These bus tickets were from a time in Singapore when buses had bus conductors and no air-con. The bell to indicate that a passenger wished to alight was on a rubber strip on the ceiling, which was usually too high for me to reach when I was a school student. After all passengers had alighted, the bus conductor would press the bell twice, or just shout at the driver to move on.
I remember bus conductors (some very friendly, some not so) with their pouches jingling with coins and their stacks of colourful tickets. They used a hole puncher to punch a hole on each ticket to indicate where the passenger started the journey. Each number on a ticket represent a fare stage (roughly equivalent to 2 bus stops on most services).
Singapore Bus Service 10 cents: 266
Singapore Bus Service 20 cents: 795
Singapore Bus Service 25 cents: 490
Singapore Bus Service 30 cents: 133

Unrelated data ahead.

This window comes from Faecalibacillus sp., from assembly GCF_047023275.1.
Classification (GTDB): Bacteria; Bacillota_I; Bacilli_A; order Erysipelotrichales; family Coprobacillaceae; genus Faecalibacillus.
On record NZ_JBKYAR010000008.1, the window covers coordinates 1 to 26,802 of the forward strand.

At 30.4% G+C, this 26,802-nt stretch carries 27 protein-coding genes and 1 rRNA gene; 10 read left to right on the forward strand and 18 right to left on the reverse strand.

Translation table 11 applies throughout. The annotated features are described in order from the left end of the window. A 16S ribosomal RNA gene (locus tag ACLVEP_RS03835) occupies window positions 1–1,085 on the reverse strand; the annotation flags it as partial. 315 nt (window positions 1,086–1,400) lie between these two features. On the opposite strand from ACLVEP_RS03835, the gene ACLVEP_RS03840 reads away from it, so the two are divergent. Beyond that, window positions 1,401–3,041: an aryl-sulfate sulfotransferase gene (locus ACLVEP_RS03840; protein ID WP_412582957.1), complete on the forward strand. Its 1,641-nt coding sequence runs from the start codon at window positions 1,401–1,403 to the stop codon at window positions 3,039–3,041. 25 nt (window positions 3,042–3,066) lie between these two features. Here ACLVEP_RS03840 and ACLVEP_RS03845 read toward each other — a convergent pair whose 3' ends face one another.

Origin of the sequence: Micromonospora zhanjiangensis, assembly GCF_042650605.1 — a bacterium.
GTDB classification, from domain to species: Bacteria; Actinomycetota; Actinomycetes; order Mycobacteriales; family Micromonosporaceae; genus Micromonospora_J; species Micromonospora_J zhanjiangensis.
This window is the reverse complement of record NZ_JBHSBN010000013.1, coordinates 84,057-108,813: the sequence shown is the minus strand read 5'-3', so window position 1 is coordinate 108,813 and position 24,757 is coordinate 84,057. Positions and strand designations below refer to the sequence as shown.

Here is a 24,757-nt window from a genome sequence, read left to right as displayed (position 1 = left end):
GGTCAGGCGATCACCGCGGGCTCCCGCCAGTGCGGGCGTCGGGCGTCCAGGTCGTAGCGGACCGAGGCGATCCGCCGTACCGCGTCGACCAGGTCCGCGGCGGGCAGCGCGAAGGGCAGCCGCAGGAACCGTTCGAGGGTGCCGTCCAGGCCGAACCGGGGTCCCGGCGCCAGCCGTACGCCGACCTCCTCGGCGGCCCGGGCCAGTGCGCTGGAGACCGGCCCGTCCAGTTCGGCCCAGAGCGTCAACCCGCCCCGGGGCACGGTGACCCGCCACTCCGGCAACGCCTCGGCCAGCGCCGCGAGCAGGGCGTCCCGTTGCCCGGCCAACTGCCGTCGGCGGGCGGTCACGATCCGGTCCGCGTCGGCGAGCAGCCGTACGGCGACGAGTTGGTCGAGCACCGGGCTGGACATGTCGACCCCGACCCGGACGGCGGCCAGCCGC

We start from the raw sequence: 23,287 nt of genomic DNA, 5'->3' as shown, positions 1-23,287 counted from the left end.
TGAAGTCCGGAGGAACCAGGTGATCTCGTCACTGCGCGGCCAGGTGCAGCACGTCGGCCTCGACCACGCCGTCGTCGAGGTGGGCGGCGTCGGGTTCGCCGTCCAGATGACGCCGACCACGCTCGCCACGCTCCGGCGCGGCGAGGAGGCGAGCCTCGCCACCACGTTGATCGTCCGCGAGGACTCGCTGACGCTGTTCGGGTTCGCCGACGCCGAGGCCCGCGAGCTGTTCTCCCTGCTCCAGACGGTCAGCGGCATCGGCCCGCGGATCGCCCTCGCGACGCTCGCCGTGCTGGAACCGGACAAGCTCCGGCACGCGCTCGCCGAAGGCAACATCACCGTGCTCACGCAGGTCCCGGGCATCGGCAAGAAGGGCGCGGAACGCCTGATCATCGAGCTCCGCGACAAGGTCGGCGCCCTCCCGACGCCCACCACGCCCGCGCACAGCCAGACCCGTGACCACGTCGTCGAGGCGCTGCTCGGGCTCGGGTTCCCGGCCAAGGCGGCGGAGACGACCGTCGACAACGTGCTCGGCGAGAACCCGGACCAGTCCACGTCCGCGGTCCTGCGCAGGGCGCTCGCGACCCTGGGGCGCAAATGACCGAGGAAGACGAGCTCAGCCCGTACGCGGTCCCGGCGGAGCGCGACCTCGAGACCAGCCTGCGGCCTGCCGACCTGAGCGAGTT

Singapore Bus Service 40 cents: 74
Singapore Bus Service 50 cents: 146
Singapore Bus Service 60 cents: 65
Singapore Bus Service 70 cents: 23
Singapore Bus Service 80 cents: 21
Singapore Bus Service 90 cents: 1
School children paid 10 cents per trip, which was later increased to 20 cents, and eventually to 25 cents.
Adults paid according to the number of fare stages, which at one time, was as follows:
0 - 4 stages: 40 cents
5 - 7 stages: 50 cents
8 - 10 stages: 60 cents
11 - 13 stages: 70 cents
14 - 18 stages: 80 cents
19 stages and above: 90 cents
On the back of each ticket was printed a courtesy message:
Avoid standing in the bus bay
Do not stand on the stairs of the bus
Flag bus in advance
Get ready exact fare, avoid using big notes
Move to the rear
Never board or alight from a moving bus
Press the bell in advance and once only
When buses eventually became one-man-operated, both bus conductors and these colourful bus tickets became extinct.